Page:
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Conservation Programs Improve Soil and Water on Organic Farm

 

“We are an integrated family farm and a grass-fed operation. We believe in feeding animals what they are naturally inclined to eat.� - John Deck

“We are an integrated family farm and a grass-fed operation. We believe in feeding animals what they are naturally inclined to eat.” - John Deck

Junction City, Ore.—Organic farming is a passion for John and Christine Deck. The 320-acre Deck Family Farm lies nestled in the rolling hills west of Junction City, Oregon. It includes stretches of tranquil creeks, green pastures with grazing livestock, and expanses of luscious woodlands.

“We are an integrated family farm and a grass-fed operation. We believe in feeding animals what they are naturally inclined to eat,” John explained.

Fences constructed with NRCS assistance to prevent livestock from entering nearby waterways.
Fences constructed with NRCS assistance to prevent livestock from entering nearby waterways.

The USDA Natural Resources Conservation Service (NRCS), along with its partners, has helped the Decks improve soil and water quality on their property as they convert what was a conventional farm into a thriving organic business. Financial and technical assistance are made available through the Environmental Quality Incentives Program (EQIP), a Farm Bill program that provides assistance for agricultural producers interested in implementing conservation measures that protect natural resources and encourage sustainability. NRCS has also partnered with FSA and the Oregon Department of Agriculture to implement the Conservation Reserve Enhancement Program (CREP) to restore riparian areas, protect water quality, and enhance fish and wildlife habitat.

Using funds through EQIP, the Decks began their conservation efforts by installing a fence along Owens Creek to keep livestock out of the water while also enhancing riparian areas. To ensure continued water access for livestock and wildlife, the Decks installed a large water storage tank and distribution system on the property. Water is pumped from the creek to a storage tank and then delivered by gravity flow to the watering troughs distributed throughout the property.

The Decks then began work on a similar, although more complex, project near Turnbow Creek, this time making use of the combined technical and financial assistance available through CREP. As before, the Decks implemented fencing to block livestock access to the waterway. They also planted a variety of native trees to shade the waterway and help keep the water cool for fish, stabilize the stream bank to prevent erosion, and provide shelter for wildlife.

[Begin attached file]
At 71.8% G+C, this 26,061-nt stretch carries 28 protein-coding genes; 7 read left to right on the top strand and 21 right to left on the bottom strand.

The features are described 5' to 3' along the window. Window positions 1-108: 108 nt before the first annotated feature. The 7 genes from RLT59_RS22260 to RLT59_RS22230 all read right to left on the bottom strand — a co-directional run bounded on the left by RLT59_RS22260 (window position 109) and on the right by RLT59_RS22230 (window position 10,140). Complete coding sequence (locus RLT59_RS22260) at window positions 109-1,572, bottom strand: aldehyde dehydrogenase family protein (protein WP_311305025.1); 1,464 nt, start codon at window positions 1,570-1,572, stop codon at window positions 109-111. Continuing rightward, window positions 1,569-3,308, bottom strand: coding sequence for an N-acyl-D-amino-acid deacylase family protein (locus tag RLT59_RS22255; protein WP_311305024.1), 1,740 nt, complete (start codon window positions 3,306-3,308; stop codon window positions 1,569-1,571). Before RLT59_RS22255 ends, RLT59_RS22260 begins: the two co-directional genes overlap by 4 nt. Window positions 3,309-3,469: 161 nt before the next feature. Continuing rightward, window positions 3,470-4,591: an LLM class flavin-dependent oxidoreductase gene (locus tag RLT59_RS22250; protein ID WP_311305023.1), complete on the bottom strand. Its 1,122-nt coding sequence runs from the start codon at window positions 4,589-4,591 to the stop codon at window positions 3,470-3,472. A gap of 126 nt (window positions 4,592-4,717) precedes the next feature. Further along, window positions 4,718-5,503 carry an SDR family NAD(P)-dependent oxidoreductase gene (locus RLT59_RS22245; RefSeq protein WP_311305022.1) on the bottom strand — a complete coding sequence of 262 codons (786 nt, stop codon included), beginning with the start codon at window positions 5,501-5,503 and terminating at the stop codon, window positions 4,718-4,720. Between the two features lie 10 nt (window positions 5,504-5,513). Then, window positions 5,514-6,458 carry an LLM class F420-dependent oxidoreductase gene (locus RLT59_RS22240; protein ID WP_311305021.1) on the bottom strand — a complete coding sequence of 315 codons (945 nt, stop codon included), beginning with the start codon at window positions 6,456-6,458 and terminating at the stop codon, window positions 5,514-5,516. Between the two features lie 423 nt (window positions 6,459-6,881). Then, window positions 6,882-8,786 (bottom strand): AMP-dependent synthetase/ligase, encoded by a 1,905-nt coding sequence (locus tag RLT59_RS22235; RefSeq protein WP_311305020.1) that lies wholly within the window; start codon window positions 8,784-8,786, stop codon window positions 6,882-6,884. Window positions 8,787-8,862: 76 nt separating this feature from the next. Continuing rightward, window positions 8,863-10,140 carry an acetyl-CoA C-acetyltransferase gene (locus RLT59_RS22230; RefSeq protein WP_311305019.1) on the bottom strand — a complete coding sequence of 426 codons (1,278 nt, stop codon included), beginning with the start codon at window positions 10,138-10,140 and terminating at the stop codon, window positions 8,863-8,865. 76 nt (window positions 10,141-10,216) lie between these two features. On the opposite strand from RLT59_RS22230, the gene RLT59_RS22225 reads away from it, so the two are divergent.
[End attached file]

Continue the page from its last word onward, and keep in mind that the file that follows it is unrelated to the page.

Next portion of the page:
Water storage tank on the Deck Family Farm provides water to livestock troughs by gravity.
Water storage tank on the Deck Family Farm provides water to livestock troughs by gravity.

Continuing their conservation efforts closer to home, the Decks added a concrete slab in the heavy-use area next to the livestock barn. Gutters and downspouts were installed to direct rain off the roof and into the drainage. The slab mitigates the development of muddy conditions in areas that see a lot of livestock traffic. A portion of the concrete slab will also serve as the foundation for a covered manure storage building, planned for the future. Once this is installed, they will have the option to make compost from the stored manure.

The Decks acknowledge that even with NRCS and partner assistance, the process of adapting their farm to organic practices takes patience.

As he looked out over a healthy, green pasture, John explained, “The grass gets addicted to nitrogen, and when you stop using it, the pastures look pretty bad for a couple of years.” He found the most effective way to improve grass performance was to apply lime to balance the pH and add amendments such as composted chicken manure to improve the overall fertility of the soil.

“We are shooting for an ideal pH of six for the pastures,” John said. He is progressively working individual pastures up to that goal and planting new varieties of grass. He plants both red and white clover along with the grass to improve nitrogen fixation, a process where nitrogen in the atmosphere is converted into ammonia, making it available to the plants.

Livestock thrives on the Deck Family Farm thanks in part to the practices implemented with NRCS assistance.
Livestock thrives on the Deck Family Farm thanks in part to the practices implemented with NRCS assistance.

The Decks are also trying to increase the amount of forage that is available for their cattle by reducing their hay production and focusing instead on planting fields with an earlier season grass, such as annual ryegrass, while planting other fields with later-season forage, such as sorghum sudangrass. “We will try to get the fields used for forage for as much of the year as possible, and we will import hay if we have to,” John said.

John and Christine have raised all five of their children on the Deck Family Farm, and they hope to pass on the legacy of conservation through the generations. “I hope some of these kids will stay on the farm,” John said as he watched his youngest daughter happily swing her legs up to mount her pony and ride it down the hill, passing the pastures of contented pigs, chickens, and beef cattle grazing on the organic pastures.

 

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